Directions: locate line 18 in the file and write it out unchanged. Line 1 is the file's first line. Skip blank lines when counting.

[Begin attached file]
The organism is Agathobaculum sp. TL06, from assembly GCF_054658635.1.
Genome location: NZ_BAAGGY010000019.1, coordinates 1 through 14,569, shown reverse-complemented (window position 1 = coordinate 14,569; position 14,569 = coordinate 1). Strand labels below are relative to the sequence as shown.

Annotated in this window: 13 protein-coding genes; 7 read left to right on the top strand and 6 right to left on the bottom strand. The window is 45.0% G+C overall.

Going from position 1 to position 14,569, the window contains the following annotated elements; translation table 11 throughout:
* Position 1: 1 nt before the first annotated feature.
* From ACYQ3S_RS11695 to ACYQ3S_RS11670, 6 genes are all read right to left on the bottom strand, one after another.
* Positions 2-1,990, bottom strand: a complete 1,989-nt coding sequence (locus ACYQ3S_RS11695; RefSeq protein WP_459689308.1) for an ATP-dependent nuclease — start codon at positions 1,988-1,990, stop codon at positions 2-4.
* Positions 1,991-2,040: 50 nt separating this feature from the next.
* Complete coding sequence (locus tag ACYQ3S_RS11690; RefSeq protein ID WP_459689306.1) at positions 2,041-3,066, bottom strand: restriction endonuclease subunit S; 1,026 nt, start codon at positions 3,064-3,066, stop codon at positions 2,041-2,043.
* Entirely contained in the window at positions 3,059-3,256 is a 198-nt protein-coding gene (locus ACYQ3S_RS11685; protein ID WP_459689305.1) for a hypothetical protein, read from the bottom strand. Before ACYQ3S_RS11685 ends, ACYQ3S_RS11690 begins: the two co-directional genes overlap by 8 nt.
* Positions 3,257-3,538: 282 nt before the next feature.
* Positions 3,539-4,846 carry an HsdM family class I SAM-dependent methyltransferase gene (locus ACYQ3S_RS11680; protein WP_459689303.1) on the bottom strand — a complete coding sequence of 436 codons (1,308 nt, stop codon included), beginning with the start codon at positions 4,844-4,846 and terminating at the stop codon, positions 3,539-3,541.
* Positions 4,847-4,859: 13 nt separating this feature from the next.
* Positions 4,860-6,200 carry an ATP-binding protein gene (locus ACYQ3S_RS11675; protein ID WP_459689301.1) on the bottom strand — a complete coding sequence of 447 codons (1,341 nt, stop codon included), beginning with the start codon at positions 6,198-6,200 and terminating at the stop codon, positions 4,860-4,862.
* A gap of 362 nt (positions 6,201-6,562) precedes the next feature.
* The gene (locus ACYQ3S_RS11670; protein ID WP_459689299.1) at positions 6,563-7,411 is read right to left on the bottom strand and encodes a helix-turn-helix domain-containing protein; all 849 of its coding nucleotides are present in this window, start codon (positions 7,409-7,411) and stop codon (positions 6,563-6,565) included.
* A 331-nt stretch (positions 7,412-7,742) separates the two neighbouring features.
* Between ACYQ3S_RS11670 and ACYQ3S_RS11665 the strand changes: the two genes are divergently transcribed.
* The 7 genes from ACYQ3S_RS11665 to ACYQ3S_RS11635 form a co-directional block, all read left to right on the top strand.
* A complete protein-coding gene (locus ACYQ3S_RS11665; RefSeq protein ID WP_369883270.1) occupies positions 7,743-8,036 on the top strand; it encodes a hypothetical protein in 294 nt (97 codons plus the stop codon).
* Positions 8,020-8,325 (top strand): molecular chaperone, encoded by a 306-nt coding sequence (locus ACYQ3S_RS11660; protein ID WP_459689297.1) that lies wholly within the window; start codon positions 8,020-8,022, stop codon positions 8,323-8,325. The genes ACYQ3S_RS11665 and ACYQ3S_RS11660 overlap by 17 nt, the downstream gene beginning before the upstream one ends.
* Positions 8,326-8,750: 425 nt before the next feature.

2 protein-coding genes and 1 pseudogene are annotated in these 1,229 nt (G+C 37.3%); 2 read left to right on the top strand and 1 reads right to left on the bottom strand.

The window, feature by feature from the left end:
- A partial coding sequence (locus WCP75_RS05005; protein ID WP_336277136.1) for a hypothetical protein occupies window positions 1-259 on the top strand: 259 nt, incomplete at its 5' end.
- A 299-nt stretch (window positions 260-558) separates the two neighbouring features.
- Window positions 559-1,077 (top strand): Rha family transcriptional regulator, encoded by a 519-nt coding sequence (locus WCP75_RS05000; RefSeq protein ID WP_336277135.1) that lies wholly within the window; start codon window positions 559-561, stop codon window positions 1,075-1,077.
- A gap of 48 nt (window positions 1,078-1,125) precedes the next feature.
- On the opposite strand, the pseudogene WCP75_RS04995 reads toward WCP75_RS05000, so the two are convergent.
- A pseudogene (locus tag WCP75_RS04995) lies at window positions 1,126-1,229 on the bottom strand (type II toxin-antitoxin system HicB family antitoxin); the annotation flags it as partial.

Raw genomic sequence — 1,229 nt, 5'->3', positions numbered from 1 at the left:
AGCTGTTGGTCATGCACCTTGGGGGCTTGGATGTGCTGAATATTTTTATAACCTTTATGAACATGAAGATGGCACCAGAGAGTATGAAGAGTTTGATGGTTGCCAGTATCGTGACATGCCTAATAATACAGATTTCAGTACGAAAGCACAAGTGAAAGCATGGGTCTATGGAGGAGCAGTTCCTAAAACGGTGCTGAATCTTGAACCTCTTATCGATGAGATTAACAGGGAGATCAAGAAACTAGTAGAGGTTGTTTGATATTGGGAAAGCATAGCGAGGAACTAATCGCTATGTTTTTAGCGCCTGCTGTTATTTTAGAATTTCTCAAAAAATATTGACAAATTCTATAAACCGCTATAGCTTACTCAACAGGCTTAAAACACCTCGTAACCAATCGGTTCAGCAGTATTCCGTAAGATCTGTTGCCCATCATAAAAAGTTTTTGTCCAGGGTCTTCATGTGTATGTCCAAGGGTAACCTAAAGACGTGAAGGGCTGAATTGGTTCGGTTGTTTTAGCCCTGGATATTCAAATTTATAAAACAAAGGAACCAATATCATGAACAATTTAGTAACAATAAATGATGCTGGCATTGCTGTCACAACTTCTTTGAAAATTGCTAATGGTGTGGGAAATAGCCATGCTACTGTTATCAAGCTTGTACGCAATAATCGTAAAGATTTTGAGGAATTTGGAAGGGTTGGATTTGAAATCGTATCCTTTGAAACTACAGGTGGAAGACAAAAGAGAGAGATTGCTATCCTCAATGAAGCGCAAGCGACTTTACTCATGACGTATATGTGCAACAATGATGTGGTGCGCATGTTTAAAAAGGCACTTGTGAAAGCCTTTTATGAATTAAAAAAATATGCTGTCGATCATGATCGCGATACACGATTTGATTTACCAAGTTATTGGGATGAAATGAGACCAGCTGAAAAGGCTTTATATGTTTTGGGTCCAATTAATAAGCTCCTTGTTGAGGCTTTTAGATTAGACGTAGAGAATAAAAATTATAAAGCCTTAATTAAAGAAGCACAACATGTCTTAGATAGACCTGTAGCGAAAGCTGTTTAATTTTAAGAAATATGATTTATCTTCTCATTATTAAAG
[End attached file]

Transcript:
* Between ACYQ3S_RS11670 and ACYQ3S_RS11665 the strand changes: the two genes are divergently transcribed.